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New technology smokes out illegal stormwater discharges

New technology smokes out illegal stormwater discharges

The City of Cape Town is excited to announce that the Water and Sanitation Department’s first trial of new smoke testing technology was a roaring success. Testing was conducted in various parts of the city and under different conditions to determine the system’s efficacy. This technology will now be used to detect illegal or unsanctioned stormwater discharges into the sewerage system.

The introduction of the smoke testing technology represents a significant step forward for the City, and is likely to result in significant savings for the ratepayer. Preliminary estimates indicate that maximum savings could be in the region of R36.55m.

This new method of detection involves pumping smoke into the local sewerage system to locate inappropriate ingress of stormwater into the sewerage system. Previously it was not possible to detect or pinpoint where this was taking place without canvassing a large number of properties (properties to which access may have been difficult). Now Water and Sanitation officials can now simply walk down the street and note the location of these cross-connections based on the presence of plumes of smoke.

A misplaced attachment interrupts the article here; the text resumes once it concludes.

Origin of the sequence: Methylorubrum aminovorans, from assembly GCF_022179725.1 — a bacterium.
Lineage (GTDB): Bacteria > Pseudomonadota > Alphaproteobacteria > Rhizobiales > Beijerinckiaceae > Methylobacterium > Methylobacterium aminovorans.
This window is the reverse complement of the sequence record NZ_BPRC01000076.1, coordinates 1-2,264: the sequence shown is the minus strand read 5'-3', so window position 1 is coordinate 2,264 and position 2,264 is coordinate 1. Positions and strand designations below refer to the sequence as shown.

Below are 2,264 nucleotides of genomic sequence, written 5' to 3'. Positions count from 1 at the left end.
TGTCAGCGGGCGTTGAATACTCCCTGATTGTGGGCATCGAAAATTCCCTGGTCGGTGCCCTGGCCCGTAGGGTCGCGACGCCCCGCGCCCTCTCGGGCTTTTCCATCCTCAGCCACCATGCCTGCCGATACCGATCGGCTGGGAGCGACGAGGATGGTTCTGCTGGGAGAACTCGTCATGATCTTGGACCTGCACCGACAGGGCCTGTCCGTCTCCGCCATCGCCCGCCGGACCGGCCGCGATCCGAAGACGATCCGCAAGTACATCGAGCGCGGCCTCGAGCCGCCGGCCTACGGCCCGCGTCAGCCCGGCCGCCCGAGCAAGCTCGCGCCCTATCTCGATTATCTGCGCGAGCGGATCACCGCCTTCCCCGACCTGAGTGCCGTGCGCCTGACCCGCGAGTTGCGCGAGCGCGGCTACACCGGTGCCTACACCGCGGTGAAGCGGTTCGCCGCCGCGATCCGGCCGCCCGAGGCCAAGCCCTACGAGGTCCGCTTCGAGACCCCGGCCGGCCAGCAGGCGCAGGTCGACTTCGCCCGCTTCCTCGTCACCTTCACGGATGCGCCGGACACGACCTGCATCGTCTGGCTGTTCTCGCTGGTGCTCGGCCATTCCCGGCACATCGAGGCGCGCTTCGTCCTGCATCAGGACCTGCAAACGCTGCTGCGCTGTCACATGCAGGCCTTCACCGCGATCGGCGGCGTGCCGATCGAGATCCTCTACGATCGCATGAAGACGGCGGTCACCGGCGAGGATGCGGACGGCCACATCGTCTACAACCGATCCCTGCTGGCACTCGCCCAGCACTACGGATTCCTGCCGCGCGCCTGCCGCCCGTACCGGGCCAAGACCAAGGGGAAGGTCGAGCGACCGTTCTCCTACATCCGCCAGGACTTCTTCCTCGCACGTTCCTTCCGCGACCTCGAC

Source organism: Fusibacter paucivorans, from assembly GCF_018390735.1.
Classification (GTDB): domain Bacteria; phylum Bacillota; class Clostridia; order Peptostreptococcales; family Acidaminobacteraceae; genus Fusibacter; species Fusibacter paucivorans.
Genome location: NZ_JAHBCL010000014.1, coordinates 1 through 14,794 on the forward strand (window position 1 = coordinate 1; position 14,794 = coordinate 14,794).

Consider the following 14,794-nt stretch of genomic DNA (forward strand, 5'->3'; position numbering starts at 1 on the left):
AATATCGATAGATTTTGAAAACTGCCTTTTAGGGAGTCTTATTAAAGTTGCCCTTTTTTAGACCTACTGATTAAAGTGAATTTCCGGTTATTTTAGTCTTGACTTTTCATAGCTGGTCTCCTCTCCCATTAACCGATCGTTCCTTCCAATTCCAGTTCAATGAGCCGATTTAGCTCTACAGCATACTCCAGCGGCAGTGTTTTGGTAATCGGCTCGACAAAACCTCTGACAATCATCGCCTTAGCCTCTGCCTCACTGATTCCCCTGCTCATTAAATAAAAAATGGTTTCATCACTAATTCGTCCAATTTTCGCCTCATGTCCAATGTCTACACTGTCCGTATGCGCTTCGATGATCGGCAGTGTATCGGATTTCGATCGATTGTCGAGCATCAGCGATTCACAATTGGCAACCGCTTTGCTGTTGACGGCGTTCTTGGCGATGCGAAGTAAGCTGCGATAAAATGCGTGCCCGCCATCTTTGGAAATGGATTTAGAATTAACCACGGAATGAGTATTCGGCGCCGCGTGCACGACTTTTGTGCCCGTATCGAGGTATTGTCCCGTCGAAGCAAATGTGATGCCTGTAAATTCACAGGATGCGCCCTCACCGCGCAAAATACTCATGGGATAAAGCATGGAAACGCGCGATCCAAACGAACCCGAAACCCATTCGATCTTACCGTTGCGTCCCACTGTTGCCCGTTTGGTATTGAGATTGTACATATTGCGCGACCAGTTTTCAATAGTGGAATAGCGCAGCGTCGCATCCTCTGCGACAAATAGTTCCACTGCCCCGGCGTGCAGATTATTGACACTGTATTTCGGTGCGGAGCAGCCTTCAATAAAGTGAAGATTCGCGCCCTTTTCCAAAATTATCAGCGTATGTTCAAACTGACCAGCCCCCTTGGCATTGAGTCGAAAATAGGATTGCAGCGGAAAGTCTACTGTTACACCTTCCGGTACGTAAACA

Where it is found that illegal/unsanctioned connections exist, the property owners will be provided with a compliance order to rectify the matter within a stipulated period, failing which a fine will be issued in terms of the City of Cape Town’s Wastewater By-law.

‘Illegal connections are problematic in that, especially during wet weather, the presence of excess water can stretch the capacity of the City’s wastewater conveyance systems. Not only can this result in overflows, but the City’s wastewater treatment plants are being forced to process water that otherwise should not have been treated. Limiting the amount of water that is unnecessarily treated every year will improve the quality of effluent that enters the environment.

‘Not only will the environmental benefit be significant, but unpleasant overflows which could cause health issues and discomfort will also be limited, and there will be a significant saving for the ratepayer. We urge residents to please cooperate with any City officials who issue a notice that a contravention exists on their property. It is only with your collaboration that this problem can be effectively tackled,’ said the City’s Mayoral Committee Member for Utility Services, Councillor Ernest Sonnenberg.

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